Windows are such an important part of a home! Their style, color and proportions play a huge role in the overall exterior and interior look and when you are building a new home, windows are one of the first things chosen. We started working on our window order before foundation was even laid. Oftentimes windows are custom made and take anywhere from 6-10 weeks to be fabricated and delivered to the jobsite. When I started researching what type of windows I wanted for our new home, I was really surprised at how many options and price ranges there were. Basically, for my purposes, I was looking at these 4 types of windows; double hung, casement, stationary and steel.
Double hung windows tend to have a very traditional feel and you often see them in federal and colonial architecture. You can easily spot double hung windows by their center rail and double sashes, which enable the window to be open by sliding the sashes up or down. Double hung windows are generally slightly less expensive than casement windows, and oftentimes we will see homes with casement windows on the first floor and double hung windows on the second story
Casement windows have a cleaner look than double hung windows because they are free from the center rail that separates the top and bottom sash like on double hung windows. Casement windows have a cranking mechanism and hinges on one side that allows the window to open like a door. So from the outside of the house, casement windows appear clean and sophisticated.
Stationary windows are often used when a design calls for large, oversized windows that are in an area of the home that doesn’t require the windows to operate (stairwell, second story of a vaulted great room, or maybe a large picture window). From the outside of a home, a stationary window has the same clean look as a casement window.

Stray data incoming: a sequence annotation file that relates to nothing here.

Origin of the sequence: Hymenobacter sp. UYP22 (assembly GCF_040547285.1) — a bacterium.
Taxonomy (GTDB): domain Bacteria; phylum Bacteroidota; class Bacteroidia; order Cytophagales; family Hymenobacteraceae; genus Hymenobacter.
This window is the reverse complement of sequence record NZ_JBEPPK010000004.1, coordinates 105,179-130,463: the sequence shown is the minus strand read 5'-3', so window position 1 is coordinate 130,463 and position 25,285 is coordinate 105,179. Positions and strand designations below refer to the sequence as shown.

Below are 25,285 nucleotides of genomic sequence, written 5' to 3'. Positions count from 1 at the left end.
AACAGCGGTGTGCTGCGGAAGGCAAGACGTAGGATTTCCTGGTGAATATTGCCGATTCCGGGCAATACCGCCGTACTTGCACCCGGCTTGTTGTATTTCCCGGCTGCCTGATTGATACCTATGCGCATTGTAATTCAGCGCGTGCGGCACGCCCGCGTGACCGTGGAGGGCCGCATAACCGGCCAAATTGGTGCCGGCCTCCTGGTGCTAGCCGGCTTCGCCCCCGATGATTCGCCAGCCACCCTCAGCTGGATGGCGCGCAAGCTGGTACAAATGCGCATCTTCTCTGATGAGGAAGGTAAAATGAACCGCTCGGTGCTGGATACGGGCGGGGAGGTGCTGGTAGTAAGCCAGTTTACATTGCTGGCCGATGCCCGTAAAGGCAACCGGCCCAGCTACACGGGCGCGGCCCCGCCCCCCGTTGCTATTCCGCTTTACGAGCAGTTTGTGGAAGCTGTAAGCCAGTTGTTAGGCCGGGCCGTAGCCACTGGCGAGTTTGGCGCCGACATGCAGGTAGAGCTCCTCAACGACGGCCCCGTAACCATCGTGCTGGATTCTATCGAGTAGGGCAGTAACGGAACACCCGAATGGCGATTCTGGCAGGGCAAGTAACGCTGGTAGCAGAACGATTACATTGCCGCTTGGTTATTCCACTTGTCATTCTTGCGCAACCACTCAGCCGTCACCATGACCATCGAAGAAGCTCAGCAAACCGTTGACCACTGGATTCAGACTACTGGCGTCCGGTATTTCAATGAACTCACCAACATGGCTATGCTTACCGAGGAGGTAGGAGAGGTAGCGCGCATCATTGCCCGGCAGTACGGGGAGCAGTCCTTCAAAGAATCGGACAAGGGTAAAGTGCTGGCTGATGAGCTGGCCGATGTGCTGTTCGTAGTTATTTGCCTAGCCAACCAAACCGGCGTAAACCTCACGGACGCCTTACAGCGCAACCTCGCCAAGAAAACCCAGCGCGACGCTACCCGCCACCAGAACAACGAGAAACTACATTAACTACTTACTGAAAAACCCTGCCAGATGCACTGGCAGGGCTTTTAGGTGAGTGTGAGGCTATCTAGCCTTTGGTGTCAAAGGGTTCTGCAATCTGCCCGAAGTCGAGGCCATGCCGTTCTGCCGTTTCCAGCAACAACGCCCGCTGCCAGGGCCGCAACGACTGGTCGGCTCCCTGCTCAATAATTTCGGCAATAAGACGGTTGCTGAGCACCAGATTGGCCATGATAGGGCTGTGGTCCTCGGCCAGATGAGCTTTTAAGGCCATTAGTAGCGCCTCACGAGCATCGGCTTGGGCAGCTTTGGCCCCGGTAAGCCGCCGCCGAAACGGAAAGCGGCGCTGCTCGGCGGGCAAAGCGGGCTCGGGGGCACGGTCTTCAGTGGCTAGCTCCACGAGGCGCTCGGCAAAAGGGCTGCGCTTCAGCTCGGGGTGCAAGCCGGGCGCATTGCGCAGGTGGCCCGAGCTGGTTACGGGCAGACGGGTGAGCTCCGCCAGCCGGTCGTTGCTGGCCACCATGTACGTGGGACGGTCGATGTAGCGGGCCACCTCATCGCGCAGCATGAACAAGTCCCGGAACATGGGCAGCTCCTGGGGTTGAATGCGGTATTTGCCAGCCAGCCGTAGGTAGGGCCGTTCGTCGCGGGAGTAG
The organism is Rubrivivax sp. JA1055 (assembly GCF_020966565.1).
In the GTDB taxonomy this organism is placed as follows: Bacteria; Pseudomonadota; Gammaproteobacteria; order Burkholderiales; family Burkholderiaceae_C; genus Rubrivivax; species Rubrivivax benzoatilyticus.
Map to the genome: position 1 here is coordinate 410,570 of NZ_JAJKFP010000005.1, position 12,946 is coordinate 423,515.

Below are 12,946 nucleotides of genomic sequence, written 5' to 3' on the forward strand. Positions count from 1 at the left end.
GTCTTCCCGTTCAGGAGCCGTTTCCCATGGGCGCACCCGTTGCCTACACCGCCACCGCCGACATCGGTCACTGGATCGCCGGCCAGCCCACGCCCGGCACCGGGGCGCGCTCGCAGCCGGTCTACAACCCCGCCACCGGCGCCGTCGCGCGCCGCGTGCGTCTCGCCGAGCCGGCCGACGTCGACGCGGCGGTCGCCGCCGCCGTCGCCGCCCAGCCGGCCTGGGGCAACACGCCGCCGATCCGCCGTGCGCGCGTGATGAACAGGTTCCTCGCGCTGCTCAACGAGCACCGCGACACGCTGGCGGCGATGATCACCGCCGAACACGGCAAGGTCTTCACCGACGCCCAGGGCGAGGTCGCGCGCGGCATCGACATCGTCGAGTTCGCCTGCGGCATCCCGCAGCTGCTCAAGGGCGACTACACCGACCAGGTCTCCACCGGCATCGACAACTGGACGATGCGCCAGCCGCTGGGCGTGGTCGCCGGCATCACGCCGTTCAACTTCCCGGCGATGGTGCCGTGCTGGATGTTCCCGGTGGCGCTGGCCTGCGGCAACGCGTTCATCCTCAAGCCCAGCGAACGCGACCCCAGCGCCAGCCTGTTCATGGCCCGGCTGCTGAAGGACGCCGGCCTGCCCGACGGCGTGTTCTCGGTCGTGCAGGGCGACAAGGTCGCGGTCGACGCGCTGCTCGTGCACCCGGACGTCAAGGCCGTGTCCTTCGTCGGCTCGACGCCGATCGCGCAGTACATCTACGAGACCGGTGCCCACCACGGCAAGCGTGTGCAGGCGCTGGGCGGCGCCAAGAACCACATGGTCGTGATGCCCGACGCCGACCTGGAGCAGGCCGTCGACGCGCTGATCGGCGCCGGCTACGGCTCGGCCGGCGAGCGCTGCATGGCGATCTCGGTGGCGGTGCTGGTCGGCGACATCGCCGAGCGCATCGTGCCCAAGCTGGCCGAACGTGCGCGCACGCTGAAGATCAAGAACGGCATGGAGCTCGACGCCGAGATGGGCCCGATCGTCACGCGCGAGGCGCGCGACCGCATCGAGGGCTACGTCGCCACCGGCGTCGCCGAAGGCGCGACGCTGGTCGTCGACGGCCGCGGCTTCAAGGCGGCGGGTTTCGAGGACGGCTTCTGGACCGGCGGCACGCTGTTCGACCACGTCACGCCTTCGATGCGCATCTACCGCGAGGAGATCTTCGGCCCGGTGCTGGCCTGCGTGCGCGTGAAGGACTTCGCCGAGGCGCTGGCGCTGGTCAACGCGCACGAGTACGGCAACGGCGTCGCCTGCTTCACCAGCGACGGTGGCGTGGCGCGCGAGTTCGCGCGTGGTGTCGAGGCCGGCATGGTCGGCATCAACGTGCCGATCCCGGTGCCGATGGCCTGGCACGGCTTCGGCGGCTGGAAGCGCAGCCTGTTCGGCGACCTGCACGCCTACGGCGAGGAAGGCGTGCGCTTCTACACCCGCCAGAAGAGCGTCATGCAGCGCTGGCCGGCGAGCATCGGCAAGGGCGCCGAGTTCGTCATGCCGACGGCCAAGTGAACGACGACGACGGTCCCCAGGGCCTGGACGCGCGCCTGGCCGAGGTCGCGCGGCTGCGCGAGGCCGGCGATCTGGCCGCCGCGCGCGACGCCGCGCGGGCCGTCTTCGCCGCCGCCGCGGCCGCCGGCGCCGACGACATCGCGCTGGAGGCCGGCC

Steel windows are all the rage right now. Basically instead of having wooden jambs, casings and muntins, steel windows have all steel and glass components. They are super low profile and have a clean and fresh look. They are the most expensive option and many times designers and builders will incorporated one or two special steel window/door configurations into a home with the rest of the windows being traditional wood or clad.
Because my husband and I travel a lot and don’t have time for a ton of maintenance we decided to go with clad windows with all wooden interiors. Which basically means, the exterior of the windows are maintenance free, have an amazing warranty and the glass on the windows has multiple layers, to insure the best energy efficiency possible. The interior of the windows are all wood and can be painted any color I wish to match my trim.
Once we decided on the type of windows we wanted to go with, I had to tackle the sizes and various muntin/hardware options that are available. Let me tell you, I literally fretted over muntin sizes for a week. The muntins are the small strips that separate the glass panes of a window and range in size from 5/8″ to 1 1/4″. We had to decide what width we wanted the muntins to be as well as decide how we wanted the glass divided in each window (2 over 3, 2 over 4, etc. ). This got a bit complicated, but I am glad I spent the time to research and look at images of window configurations I like as well as drive around to see different options in person. It was time well spent! At the end of the day, windows are a substantial part of the materials cost for a new home, so taking the time to research and look at all the options is important and well worth it.